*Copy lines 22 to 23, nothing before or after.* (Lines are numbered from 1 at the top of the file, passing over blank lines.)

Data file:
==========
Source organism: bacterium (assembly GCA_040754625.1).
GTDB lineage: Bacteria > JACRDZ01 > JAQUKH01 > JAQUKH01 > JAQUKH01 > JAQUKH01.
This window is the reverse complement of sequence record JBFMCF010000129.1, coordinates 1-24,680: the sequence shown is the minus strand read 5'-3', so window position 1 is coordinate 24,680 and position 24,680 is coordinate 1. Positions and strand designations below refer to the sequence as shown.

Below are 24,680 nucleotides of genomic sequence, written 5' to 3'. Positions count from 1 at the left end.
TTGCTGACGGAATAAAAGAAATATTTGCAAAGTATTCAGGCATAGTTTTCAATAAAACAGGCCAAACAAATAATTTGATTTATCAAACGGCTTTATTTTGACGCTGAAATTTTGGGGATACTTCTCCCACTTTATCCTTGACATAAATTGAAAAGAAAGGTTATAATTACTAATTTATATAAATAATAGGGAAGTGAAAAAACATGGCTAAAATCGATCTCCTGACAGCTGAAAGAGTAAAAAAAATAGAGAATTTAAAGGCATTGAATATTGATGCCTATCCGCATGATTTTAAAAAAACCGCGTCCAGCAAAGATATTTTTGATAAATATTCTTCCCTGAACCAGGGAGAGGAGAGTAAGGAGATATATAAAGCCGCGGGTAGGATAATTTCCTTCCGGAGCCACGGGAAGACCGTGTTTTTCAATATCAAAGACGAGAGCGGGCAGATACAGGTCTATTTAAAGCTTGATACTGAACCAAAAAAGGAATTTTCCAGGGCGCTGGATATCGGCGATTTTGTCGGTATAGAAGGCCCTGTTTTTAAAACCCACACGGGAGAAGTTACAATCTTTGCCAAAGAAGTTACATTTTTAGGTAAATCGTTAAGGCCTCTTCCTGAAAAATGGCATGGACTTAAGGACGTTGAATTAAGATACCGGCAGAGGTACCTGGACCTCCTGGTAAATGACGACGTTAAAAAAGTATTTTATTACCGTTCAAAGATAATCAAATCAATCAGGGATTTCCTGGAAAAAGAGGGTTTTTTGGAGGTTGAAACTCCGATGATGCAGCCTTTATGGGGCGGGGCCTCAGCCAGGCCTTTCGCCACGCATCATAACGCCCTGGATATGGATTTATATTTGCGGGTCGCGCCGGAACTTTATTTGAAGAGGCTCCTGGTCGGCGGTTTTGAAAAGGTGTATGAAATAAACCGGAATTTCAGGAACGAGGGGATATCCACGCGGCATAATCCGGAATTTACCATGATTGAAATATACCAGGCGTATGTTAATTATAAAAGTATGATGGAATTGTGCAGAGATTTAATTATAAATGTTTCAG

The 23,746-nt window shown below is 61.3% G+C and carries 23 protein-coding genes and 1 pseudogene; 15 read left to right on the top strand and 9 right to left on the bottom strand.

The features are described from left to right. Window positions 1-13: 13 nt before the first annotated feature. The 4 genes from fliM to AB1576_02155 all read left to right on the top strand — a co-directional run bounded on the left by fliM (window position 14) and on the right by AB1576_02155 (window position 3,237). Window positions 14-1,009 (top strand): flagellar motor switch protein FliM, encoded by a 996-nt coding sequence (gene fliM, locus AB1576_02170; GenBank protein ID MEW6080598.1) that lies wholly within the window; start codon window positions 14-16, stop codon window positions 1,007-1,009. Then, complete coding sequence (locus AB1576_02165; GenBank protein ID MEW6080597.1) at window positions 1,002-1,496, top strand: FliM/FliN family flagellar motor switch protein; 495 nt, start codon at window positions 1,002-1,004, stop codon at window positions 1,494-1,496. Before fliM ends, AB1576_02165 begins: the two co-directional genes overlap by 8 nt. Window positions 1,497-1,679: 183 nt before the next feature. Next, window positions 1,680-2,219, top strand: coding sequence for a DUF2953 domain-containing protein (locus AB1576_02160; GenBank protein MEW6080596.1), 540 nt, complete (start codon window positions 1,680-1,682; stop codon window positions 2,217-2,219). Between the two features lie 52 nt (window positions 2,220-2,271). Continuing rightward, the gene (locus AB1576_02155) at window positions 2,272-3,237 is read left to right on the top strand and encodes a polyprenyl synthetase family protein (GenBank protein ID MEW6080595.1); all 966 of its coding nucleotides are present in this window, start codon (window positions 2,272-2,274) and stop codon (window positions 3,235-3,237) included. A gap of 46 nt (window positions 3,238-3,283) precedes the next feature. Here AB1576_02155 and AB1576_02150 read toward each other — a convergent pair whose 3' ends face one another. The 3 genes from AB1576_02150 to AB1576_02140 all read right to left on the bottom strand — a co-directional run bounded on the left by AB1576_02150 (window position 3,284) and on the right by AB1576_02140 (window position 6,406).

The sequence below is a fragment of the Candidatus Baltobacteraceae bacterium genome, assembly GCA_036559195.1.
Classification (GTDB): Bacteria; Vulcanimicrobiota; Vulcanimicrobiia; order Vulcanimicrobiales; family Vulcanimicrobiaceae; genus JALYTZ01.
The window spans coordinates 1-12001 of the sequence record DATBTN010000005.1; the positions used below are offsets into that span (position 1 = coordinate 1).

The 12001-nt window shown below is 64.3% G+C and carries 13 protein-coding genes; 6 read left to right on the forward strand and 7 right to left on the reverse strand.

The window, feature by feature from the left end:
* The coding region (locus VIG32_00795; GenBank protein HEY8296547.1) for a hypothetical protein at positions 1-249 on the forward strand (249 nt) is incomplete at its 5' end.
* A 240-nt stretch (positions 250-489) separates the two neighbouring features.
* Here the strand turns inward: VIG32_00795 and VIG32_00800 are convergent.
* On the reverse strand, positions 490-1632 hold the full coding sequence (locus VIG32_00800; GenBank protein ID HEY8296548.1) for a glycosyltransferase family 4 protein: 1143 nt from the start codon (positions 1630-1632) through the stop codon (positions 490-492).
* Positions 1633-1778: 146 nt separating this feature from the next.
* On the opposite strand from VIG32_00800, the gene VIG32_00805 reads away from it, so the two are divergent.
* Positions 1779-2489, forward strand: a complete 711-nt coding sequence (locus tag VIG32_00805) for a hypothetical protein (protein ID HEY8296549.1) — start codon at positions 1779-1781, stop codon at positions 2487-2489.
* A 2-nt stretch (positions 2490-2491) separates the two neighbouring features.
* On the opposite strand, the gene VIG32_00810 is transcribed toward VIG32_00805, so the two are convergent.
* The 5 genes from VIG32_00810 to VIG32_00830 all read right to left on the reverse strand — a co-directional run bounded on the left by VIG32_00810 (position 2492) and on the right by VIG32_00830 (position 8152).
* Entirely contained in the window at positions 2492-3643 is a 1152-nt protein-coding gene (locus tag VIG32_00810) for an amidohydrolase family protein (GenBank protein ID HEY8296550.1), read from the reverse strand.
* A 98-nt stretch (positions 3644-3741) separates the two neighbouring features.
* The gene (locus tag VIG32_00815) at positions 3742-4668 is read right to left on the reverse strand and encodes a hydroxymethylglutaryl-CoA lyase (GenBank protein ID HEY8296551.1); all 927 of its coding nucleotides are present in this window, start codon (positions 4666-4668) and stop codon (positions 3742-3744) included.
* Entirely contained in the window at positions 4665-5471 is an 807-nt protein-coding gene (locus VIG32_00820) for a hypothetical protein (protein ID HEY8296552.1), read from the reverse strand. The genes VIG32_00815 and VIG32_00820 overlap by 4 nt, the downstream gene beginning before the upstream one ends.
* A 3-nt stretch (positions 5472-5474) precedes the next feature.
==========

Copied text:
* The 5 genes from VIG32_00810 to VIG32_00830 all read right to left on the reverse strand — a co-directional run bounded on the left by VIG32_00810 (position 2492) and on the right by VIG32_00830 (position 8152).
* Entirely contained in the window at positions 2492-3643 is a 1152-nt protein-coding gene (locus tag VIG32_00810) for an amidohydrolase family protein (GenBank protein ID HEY8296550.1), read from the reverse strand.